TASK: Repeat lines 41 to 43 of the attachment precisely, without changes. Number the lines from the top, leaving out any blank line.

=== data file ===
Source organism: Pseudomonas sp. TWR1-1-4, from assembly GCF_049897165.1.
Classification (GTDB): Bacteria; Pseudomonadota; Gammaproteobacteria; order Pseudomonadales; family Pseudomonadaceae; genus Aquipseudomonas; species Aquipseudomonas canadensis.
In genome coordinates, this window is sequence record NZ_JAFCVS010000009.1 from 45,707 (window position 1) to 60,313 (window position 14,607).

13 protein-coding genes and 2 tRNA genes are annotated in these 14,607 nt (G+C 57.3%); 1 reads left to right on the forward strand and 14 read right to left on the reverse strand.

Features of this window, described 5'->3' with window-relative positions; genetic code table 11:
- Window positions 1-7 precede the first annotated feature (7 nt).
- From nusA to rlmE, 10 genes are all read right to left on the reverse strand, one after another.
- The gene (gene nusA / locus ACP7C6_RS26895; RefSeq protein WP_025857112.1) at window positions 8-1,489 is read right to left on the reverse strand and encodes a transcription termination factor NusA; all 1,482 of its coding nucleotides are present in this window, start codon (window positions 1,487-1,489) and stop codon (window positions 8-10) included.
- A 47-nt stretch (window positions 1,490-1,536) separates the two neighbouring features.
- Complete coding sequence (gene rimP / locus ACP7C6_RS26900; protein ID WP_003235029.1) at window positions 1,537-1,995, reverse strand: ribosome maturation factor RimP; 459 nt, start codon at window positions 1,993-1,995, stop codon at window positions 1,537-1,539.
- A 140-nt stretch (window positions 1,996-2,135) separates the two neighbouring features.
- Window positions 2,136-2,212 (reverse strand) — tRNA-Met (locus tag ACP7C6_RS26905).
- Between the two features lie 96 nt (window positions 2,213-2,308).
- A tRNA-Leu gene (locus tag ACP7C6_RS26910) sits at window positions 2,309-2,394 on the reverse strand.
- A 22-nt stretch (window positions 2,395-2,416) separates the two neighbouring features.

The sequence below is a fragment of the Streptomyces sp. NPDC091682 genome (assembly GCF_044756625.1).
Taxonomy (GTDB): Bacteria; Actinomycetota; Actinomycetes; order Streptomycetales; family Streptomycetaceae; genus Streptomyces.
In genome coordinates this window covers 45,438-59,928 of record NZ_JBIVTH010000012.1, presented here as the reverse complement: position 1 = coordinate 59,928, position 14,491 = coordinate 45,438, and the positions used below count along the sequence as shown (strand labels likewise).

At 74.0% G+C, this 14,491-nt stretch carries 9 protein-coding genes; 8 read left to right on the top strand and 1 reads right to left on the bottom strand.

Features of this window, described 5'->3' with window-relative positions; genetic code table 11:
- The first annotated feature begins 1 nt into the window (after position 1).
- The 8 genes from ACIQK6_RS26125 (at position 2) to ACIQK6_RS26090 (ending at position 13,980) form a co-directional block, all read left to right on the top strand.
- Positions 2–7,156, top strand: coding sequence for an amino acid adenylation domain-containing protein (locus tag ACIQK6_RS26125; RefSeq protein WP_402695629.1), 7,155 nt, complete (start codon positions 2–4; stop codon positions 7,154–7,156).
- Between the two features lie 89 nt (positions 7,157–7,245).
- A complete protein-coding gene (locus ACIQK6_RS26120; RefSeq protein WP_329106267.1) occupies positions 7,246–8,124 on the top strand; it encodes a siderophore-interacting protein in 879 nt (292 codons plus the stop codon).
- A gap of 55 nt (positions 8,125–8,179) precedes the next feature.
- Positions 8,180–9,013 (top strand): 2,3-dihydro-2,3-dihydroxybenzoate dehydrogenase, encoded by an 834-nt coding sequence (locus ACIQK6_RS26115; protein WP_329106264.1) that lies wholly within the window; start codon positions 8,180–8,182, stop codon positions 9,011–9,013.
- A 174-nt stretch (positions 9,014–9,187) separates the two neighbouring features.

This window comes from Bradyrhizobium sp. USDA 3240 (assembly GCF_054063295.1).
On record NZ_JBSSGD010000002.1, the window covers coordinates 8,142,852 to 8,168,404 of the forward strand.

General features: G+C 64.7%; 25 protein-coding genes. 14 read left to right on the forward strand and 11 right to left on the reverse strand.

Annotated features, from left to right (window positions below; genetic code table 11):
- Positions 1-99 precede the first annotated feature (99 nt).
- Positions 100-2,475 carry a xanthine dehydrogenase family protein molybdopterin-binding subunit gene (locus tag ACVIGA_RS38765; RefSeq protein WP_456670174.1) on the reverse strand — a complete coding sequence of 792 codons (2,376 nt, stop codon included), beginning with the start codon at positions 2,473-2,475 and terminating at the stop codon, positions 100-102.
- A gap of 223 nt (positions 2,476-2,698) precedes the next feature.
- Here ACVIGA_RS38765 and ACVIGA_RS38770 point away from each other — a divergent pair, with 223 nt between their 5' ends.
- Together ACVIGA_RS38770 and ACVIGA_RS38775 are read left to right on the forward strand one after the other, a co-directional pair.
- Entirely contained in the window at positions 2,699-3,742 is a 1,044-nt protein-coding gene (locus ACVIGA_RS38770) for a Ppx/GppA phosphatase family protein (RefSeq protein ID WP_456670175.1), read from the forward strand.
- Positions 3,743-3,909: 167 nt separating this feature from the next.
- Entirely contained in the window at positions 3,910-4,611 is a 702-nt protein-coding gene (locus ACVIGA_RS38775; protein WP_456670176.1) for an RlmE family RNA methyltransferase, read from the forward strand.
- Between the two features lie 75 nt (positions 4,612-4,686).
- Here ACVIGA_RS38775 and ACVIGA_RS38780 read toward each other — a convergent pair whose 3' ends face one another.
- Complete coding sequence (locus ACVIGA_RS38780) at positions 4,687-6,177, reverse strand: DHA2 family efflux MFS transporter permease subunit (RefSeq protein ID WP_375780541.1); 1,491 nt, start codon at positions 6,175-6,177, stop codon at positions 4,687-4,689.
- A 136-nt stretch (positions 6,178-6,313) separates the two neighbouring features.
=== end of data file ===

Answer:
- Between the two features lie 75 nt (positions 4,612-4,686).
- Here ACVIGA_RS38775 and ACVIGA_RS38780 read toward each other — a convergent pair whose 3' ends face one another.
- Complete coding sequence (locus ACVIGA_RS38780) at positions 4,687-6,177, reverse strand: DHA2 family efflux MFS transporter permease subunit (RefSeq protein ID WP_375780541.1); 1,491 nt, start codon at positions 6,175-6,177, stop codon at positions 4,687-4,689.